Japanese Foreign Minister Yoshimasa Hayashi said on Friday he will visit China this weekend for talks with his counterpart Qin Gang, becoming Japan's first top diplomat to do so in more than three years amid growing frictions between the two countries, including a recent flap over the detention of a Japanese national in Beijing.
Hayashi hopes to “engage in a candid and in-depth exchange of views toward establishing a constructive and stable relationship” at his planned talks with Qin and other officials during his April 1-2 visit, he told a news conference.
He is expected to demand the release of the detained Japanese national, discuss security concerns in the region and ask China to act “responsibly” on global issues including Russia's war on Ukraine.
Hayashi noted an agreement between the leaders of the two countries to build constructive and stable relations but said “Japan-China relations are facing many challenges and concerns, although there are various possibilities (for cooperation).”
Despite close economic and business ties between the two Asian powers, Tokyo and Beijing have been increasingly at odds in recent years as Japan considers China's growing influence in the region as a threat to its national security and the economy.
“I believe it is important to build a constructive and stable relationship while we insist on our position on some issues, seek (China's) responsible actions and continue our dialogue,” Hayashi added. His predecessor Toshimitsu Motegi's December 2019 visit to China was the last such trip made by a top Japanese diplomat.
The latest friction between the two sides is over China's detention of an employee of the Japanese pharmaceutical company Astellas Pharma earlier this month on suspicion of spying. Japan's government has demanded his release and an explanation.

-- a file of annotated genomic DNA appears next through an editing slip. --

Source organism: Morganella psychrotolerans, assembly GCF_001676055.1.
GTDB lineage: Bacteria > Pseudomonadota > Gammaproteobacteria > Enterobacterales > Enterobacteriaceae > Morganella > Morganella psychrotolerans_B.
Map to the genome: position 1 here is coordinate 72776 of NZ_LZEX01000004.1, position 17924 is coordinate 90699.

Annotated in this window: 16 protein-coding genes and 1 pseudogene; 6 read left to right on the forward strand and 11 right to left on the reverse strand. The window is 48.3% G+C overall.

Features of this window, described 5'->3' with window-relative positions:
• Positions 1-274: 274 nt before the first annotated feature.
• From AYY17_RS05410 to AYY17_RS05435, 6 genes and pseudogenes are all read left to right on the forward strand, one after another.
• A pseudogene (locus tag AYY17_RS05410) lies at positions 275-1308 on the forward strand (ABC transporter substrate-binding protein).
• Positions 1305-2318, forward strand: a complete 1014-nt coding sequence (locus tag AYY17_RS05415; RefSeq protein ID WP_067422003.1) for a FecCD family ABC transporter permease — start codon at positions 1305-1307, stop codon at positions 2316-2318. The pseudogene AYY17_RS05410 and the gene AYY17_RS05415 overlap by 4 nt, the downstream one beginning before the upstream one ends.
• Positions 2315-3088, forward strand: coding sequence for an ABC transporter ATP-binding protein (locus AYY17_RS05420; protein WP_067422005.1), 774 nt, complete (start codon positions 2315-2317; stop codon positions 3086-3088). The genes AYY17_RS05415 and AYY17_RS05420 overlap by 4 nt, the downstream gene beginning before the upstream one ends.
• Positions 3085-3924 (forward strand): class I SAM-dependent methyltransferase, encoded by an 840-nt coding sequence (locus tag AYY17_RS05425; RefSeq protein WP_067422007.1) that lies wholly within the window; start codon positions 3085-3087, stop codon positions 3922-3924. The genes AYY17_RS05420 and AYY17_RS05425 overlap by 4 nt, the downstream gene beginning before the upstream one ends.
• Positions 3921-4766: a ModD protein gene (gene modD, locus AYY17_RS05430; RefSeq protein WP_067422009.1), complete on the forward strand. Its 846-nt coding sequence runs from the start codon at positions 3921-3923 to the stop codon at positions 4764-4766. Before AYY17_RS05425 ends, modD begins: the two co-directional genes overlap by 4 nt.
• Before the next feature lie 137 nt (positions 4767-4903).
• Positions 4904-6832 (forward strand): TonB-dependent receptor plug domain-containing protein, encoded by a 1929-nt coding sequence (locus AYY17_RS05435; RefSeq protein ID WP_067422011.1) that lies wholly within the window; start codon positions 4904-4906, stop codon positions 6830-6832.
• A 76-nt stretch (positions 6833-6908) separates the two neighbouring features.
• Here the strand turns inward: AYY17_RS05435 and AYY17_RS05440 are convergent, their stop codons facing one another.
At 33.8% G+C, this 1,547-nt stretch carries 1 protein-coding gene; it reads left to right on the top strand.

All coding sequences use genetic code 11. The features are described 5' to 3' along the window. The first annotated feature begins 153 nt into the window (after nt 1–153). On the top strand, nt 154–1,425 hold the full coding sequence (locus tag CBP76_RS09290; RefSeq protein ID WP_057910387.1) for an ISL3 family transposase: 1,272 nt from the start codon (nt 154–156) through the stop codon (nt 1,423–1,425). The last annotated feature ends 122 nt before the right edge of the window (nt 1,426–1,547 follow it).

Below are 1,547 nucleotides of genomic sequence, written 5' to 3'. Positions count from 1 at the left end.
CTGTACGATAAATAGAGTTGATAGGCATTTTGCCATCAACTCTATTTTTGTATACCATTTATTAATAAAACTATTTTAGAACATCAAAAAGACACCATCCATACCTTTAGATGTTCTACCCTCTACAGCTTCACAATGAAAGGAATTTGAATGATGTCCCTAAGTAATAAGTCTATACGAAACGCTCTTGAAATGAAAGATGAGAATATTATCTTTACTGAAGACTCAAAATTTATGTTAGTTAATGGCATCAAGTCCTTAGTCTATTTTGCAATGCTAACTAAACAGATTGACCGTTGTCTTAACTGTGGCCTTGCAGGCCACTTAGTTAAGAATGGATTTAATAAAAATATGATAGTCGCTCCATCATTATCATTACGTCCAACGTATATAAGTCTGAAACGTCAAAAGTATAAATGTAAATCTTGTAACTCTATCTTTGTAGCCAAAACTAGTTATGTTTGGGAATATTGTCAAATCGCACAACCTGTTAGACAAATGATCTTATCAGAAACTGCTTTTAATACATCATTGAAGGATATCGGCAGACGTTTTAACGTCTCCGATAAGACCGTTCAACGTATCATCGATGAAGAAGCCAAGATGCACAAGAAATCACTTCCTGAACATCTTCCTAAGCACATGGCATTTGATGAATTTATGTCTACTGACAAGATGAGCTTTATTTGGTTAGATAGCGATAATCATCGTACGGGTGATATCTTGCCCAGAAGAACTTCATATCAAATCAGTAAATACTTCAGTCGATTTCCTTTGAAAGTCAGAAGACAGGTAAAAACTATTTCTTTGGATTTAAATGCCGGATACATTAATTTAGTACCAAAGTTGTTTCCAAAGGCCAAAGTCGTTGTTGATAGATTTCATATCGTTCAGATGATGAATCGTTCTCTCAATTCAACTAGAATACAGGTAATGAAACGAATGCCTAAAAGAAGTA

China's Foreign Ministry said the Japanese citizen was suspected of “engaging in espionage activities in violation of the criminal law ... and the Anti-Espionage Law of the People's Republic of China."
Beijing also noted other similar cases by the Japanese, urging Japan's government to better educate its people on such laws.
More than a dozen Japanese citizens with business or other connections to China have been arrested in the past over allegations including spying.
Tokyo considers China a threat to its national and regional security and has been expanding its security cooperation with other “like-minded” countries in the region and Europe, as well as NATO, while promoting a vision of a “free and open Indo-Pacific" as a counter to China.
Hayashi said on Friday he will travel to Brussels after his China visit to attend a NATO foreign ministers' meeting to reaffirm Japan's commitment to the rules-based international order and reinforce cooperation between Japan and NATO in their response to Russia's invasion of Ukraine and other key issues.
Japan is also concerned about growing joint military exercises between China and Russia around Japanese coasts.